∴ OB ⊥ AB, ∠OBA = 90°

∴ ΔAOB is a right-angled triangle* of which OA is the hypotenuse.

∴ OB^{2} + AB^{2} = OA^{2} [by Pythagoras theorem] or, 5^{2} + AB^{2} =13^{2} [OB = 5 cm, OA = 13 cm]

or, 25 + AB^{2} = 169 or, AB^{2} = 169 – 25

or, AB^{2} = 144 or, AB = √144 or, AB = 12

Hence the length of AB = 12 cm

∴ 1. 12 cm is correct.

**Example 2. Two circles touch each other externally at the point C. AB is a common tangent to both the circles and touches the circle at the points A and B. Then the value of ∠ACB is**

- 60°
- 45°
- 30°
- 90°

Solution: Let two circles with centres O and O’ touch each other externally at point C.

Let us join OCO’, O,A; O’,B; A, C and B, C.

Now, ∠OCO’ = 1 straight angle =180°

or, ∠OCA + ∠ACB + ∠O’CB = 180°

or, ∠OCA + ∠ACB + ∠O’BC =180°

[∠OAC = ∠OAC, ∠O’CB = ∠O’BC]

or, 90° – ∠BAC + 90° – ∠ABC + ∠ACB = 180°

[∠OAC = 90° – ∠BAC,- ∠O’BC = 90° – ∠ABC]

or, 180° – ∠BAC – ∠ABC + ∠ACB = 180°

or, ∠BAC + ∠ACB + ∠ABC – ∠BAC – ∠ABC + ∠ACB = 180°

[sum of three angles of a triangle is 180°.]

or, 2 ∠ACB = 180° or, ∠ACB = \(\frac{180^{\circ}}{2}\)

or, ∠ACB = 90°

∴ 4. 90° is correct.

**Example 3. The length of radius of a circle with centre O is 5 cm. P is a point at a distance of 13 cm from the point O. PQ and PR are two tangents from the point P to the circles: the area of the quadrilaterals PQOR is**

- 60 sq-cm
- 30 sq-cm
- 120 sq-cm
- 150 sq-cm

Solution: The length of the radius of a circle with centre O. ∴OQ = OR = 5 cm.

P is a point at a distance of 13 cm from the point O. ∴ OP = 13. cm

Now, PQ and PR are two tangents from P and OP and OR are radii passing through the point of contact.

∴ OQ ⊥ PQ and OR ⊥ PR

∴ ∠OQP = 90° and ∠ORP = 90° i.e., ΔPOQ and ΔPOR are both right-angled triangles.

∴ ΔPOQ = \(\frac{1}{2}\) x PQ x OQ [PQ = base and OQ = height]

= \(\frac{1}{2}\) x 12 x 5 sq-cm PQ \(=\sqrt{\mathrm{OP}^2-\mathrm{OQ}^2}=\sqrt{13^2-5^2} \mathrm{~cm}\)

= 30 sq.cm \(\sqrt{169-25} \mathrm{~cm}=\sqrt{144} \mathrm{~cm}=12 \mathrm{~cm}\)

Similarly ΔPOR = \(\frac{1}{2}\) x PR x OR [PR = base and height = OR]

= \(\frac{1}{2}\) x 12 x 5 sq-cm [ PR = PQ = 12 cm] = 30 sq-cm

∴ Area of the quadrilateral PQOR = ΔPOQ + ΔPOR = 30 sq-cm + 30 sq-cm = 60 sq-cm.

∴ 1. 60 sq-cm is correct.

**Maths Solutions Class 10 Wbbse**

**Example 4. The lengths of radii of two circles are 5 cm and 3 cm. The two circles touch externally. Then ****the distance between the centres of the circles is **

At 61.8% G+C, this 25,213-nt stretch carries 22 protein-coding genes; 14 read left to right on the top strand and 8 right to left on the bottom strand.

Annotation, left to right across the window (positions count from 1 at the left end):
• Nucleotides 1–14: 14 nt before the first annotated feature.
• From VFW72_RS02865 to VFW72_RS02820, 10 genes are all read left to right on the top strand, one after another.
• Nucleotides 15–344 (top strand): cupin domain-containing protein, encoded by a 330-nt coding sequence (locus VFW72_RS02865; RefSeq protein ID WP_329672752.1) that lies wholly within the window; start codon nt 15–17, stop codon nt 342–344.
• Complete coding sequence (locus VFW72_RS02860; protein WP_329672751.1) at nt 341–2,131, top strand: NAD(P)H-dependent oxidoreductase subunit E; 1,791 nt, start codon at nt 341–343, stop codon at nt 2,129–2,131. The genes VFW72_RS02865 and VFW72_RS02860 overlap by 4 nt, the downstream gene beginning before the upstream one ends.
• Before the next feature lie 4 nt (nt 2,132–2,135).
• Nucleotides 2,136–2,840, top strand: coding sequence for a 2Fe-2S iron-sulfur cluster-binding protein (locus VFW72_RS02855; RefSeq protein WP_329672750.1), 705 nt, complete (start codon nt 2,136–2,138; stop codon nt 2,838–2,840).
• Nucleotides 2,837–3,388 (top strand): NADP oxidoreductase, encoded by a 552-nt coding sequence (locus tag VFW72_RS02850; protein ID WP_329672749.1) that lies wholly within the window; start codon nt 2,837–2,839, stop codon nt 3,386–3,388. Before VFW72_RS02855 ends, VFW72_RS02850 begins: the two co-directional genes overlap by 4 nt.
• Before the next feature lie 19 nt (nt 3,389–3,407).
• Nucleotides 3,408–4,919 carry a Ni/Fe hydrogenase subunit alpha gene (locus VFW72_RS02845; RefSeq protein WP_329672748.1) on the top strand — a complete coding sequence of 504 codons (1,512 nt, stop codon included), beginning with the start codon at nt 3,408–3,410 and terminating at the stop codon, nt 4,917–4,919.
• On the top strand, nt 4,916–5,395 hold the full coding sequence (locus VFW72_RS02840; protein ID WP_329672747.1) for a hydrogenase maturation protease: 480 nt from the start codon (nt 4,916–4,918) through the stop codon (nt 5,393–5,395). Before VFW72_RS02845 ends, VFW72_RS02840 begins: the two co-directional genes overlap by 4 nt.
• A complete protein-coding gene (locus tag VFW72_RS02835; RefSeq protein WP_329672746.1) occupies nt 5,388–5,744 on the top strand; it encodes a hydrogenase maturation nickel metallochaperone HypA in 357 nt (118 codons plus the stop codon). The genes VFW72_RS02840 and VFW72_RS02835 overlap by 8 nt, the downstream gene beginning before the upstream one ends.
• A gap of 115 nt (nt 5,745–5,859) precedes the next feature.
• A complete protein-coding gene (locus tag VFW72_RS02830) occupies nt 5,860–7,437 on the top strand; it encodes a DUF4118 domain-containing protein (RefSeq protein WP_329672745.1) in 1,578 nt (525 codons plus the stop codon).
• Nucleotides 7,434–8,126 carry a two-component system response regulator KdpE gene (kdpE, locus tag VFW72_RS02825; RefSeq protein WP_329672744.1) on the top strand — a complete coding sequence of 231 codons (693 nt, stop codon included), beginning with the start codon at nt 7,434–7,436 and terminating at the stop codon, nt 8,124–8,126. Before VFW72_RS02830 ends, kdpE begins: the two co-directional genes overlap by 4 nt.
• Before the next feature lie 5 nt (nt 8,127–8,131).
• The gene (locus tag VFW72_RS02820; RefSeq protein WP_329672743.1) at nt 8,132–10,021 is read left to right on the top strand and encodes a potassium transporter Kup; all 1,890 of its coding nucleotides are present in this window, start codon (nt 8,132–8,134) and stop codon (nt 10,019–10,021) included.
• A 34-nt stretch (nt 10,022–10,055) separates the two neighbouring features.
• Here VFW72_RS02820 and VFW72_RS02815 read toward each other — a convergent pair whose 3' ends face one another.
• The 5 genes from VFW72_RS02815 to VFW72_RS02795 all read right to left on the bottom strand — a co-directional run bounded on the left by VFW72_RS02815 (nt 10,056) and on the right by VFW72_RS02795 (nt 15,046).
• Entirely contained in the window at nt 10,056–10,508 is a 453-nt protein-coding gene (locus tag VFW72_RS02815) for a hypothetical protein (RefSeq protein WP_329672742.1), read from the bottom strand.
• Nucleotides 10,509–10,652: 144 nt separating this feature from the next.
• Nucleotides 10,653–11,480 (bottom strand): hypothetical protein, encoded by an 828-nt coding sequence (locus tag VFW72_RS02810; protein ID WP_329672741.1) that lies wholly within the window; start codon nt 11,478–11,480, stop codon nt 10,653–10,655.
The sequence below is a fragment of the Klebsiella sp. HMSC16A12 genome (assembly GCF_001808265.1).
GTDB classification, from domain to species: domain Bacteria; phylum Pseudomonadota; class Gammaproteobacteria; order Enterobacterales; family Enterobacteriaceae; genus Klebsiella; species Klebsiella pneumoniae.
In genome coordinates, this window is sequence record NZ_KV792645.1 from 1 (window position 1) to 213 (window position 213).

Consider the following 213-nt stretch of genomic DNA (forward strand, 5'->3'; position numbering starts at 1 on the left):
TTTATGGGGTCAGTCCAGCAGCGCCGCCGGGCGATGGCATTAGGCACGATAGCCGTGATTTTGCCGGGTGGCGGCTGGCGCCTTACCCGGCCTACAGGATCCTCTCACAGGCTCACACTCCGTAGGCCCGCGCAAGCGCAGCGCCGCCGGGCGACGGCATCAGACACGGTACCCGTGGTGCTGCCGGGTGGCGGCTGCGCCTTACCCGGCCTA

- 2 cm
- 2.5 cm
- 1.5 cm
- 8 cm

** Solution**: Let two circles with centres O and O’ touch each other externally at the point C.

The radius of the. first circle is 5 cm ∴ OC =5cm, and the radius of the second circle is 3 cm,

∴ O’C = 3cm.

Now, the distance between the centres, of the circles = OO’ = OC + CO’ = 5 cm + 3 cm = 8 cm

∴ 4. 8 cm is correct.

**Example 5. The lengths of radii of two circles are 3.5 cm and 2 cm. They touch each other internally. the distance between the centres of the circle is**

- 5.5 cm
- 1 cm
- 1.5 cm
- None of thsese

Solution: Let two circles with centres O and O’ touch each other internally at the point C

The radii of the circles are 3.5 cm and 2 cm ∴ OC = 3.5 cm, O’C = 2cm.

Now, the distance between the centres of the circles = OO’ = OC – O’C = 3.5 cm – 2 cm = 1.5 cm

∴ 3. 1.5 cm is correct.

## Solid Geometry Chapter 4 Theorems Related To Tangent In A Circle

## Tangent To A Circle True Or False

**Example 1. P is a point inside a circle; No tangent of the circle will pass through P.**

Solution: True

**Example 2. In a circle more than two tangents can he drawn which are parallel to a fixed straight line.**

** Solution:** False

## Solid Geometry Chapter 4 Theorems Related To Tangent In A Circle

## Tangent To A Circle Fill In The Blanks

**Example 1. If a straight line intersects the circle at two points, then the straight line is called a ________ to the circle. **

Solution: Secant

**Example 2. If two circles do not intersect or touch each other, then the maximum number of common tangents can be drawn is _______**